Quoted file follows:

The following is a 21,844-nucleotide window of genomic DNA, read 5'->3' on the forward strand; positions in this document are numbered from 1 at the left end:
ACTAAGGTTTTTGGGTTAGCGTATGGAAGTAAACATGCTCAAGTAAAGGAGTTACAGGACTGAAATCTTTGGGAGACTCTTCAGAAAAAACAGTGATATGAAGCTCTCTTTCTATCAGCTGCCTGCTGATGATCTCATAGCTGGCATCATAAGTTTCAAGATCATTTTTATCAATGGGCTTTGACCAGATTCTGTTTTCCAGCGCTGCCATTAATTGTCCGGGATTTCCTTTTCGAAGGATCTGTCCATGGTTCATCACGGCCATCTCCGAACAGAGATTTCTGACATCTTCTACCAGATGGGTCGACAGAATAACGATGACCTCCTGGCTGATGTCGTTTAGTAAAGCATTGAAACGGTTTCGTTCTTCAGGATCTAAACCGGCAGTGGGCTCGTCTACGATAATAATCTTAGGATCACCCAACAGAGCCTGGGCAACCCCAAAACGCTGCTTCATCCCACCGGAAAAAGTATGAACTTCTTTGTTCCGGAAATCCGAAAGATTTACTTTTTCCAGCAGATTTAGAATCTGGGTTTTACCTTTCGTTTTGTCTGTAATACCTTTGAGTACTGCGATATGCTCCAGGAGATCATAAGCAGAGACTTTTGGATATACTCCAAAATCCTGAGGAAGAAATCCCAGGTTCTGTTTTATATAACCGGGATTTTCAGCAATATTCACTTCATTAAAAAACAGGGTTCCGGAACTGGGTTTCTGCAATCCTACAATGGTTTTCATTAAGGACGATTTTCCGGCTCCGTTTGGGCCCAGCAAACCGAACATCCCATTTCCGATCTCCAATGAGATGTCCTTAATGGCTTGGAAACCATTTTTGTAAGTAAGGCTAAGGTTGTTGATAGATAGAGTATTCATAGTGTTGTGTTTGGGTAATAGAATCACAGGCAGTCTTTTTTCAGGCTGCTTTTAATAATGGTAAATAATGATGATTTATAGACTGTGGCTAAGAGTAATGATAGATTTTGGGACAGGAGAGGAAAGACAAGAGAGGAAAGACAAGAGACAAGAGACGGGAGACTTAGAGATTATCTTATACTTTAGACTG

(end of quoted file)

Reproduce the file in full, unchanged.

The following is a 21,844-nucleotide window of genomic DNA, read 5'->3' on the forward strand; positions in this document are numbered from 1 at the left end:
ACTAAGGTTTTTGGGTTAGCGTATGGAAGTAAACATGCTCAAGTAAAGGAGTTACAGGACTGAAATCTTTGGGAGACTCTTCAGAAAAAACAGTGATATGAAGCTCTCTTTCTATCAGCTGCCTGCTGATGATCTCATAGCTGGCATCATAAGTTTCAAGATCATTTTTATCAATGGGCTTTGACCAGATTCTGTTTTCCAGCGCTGCCATTAATTGTCCGGGATTTCCTTTTCGAAGGATCTGTCCATGGTTCATCACGGCCATCTCCGAACAGAGATTTCTGACATCTTCTACCAGATGGGTCGACAGAATAACGATGACCTCCTGGCTGATGTCGTTTAGTAAAGCATTGAAACGGTTTCGTTCTTCAGGATCTAAACCGGCAGTGGGCTCGTCTACGATAATAATCTTAGGATCACCCAACAGAGCCTGGGCAACCCCAAAACGCTGCTTCATCCCACCGGAAAAAGTATGAACTTCTTTGTTCCGGAAATCCGAAAGATTTACTTTTTCCAGCAGATTTAGAATCTGGGTTTTACCTTTCGTTTTGTCTGTAATACCTTTGAGTACTGCGATATGCTCCAGGAGATCATAAGCAGAGACTTTTGGATATACTCCAAAATCCTGAGGAAGAAATCCCAGGTTCTGTTTTATATAACCGGGATTTTCAGCAATATTCACTTCATTAAAAAACAGGGTTCCGGAACTGGGTTTCTGCAATCCTACAATGGTTTTCATTAAGGACGATTTTCCGGCTCCGTTTGGGCCCAGCAAACCGAACATCCCATTTCCGATCTCCAATGAGATGTCCTTAATGGCTTGGAAACCATTTTTGTAAGTAAGGCTAAGGTTGTTGATAGATAGAGTATTCATAGTGTTGTGTTTGGGTAATAGAATCACAGGCAGTCTTTTTTCAGGCTGCTTTTAATAATGGTAAATAATGATGATTTATAGACTGTGGCTAAGAGTAATGATAGATTTTGGGACAGGAGAGGAAAGACAAGAGAGGAAAGACAAGAGACAAGAGACGGGAGACTTAGAGATTATCTTATACTTTAGACTG